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U.S Might Introduce Law To Prevent Airlines Shrinking Seats

It is a common complaint from anyone who has traveled within the past few years- airline seats and the space between seats seem to keep getting smaller and smaller. Airlines are continuously looking for ways to maximize profits with the limited space on planes, and as a result, the distance between rows on a plane, or “seat pitch” has significantly decreased in all of the major airlines in the past decade.

After growing safety concerns were raised by a number of groups, bipartisan leaders from the House Transportation and Infrastructure Committee introduced a bill calling for consumer protection and reforms to the aviation industry, including a requirement for minimum size standards for airline seats. The Seat Egress in Air Travel (SEAT) Act was introduced by U.S. Rep. Steve Cohen last year, but it did not make it to House vote. The proposed Act would require the Federal Aviation Administration (FAA) to “establish a minimum seat size on commercial airlines as well as a minimum distance between rows of seats to protect the safety and health of airline passengers.”

The legislation was attached as an amendment to the Federal Aviation Administration Reauthorization bill and was approved by a 393-13 vote. The proposed Bill will now make its way through to the Senate.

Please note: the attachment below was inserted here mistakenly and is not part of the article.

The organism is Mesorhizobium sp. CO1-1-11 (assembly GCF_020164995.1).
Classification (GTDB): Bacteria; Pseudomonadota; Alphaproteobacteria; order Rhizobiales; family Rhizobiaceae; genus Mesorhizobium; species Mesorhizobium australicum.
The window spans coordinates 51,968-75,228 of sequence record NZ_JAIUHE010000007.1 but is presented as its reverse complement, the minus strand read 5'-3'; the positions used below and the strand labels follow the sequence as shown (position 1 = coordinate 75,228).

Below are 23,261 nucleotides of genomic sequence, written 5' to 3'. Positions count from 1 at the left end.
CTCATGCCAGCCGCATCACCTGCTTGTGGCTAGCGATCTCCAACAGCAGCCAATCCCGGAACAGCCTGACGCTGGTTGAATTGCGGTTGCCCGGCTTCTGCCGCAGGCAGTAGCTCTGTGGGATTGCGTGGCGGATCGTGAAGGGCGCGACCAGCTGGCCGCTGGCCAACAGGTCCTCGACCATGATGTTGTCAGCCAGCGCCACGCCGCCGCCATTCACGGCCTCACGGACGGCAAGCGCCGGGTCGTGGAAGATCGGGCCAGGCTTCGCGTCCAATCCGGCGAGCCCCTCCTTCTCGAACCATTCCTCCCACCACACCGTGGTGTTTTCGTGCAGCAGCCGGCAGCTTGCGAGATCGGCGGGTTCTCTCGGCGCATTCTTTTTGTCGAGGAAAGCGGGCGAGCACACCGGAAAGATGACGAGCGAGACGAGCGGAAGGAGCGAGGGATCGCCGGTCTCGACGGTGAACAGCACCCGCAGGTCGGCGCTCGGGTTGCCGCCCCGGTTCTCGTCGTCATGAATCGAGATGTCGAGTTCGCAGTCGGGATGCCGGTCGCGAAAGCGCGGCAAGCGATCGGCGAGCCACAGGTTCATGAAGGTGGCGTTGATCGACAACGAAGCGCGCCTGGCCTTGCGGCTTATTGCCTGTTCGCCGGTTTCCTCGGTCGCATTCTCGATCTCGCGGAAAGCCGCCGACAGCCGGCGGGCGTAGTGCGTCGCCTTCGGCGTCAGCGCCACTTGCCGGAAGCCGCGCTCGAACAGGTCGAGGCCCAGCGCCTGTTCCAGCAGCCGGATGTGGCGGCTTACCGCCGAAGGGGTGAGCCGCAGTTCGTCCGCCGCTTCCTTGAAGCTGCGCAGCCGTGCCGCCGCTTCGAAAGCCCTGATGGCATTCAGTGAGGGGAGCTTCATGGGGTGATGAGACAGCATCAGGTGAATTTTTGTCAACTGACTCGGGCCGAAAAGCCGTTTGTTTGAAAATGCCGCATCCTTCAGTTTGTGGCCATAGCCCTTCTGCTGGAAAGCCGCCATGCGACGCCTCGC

While the main complaint about smaller airplane seats relates to comfort for most people, there are legitimate safety concerns as well as smaller seats means that there are more passengers to evacuate in case of an emergency, which could result in increased tensions in crowded cabins, and longer evacuation timings. The smaller airline seats can also increase risks related to blood clots and deep vein thrombosis, as less leg room means that there is less room to move around on longer flights.

Currently, there are no minimums required for seat sizes or the distance between rows. A number of airlines have introduced smaller seats, while at the same time, requiring passengers to pay extra for the roomier options within economy class. The decline in space has been slow and steady. In 1981, the New York Times reported that airlines were reducing the seat pitch in economy class from the standard of 35 inches to 32 inches. The squeeze of space continued through the decades, and by 2018, the major airlines in America (American, Delta and United) had reduced the distance to 30 inches. For short-haul flights, the numbers can get even lower, with some airlines such as Thomas Cook Airlines or US based Spirit Airlines, offering 28 inches of comfort.

If the Bill is passed, it would require the FAA to establish a minimum of size of seats, and a minimum distance between rows of seats, and hopefully put an end to the ever-shrinking economy airline seat. The Bill also suggests a number of other helpful consumer based solutions including a ban on the controversial practice of bumping passengers who have boarded planes that are at capacity, and the creation of a Transportation Department hotline and app, where passengers could easily report complaints with any airline.

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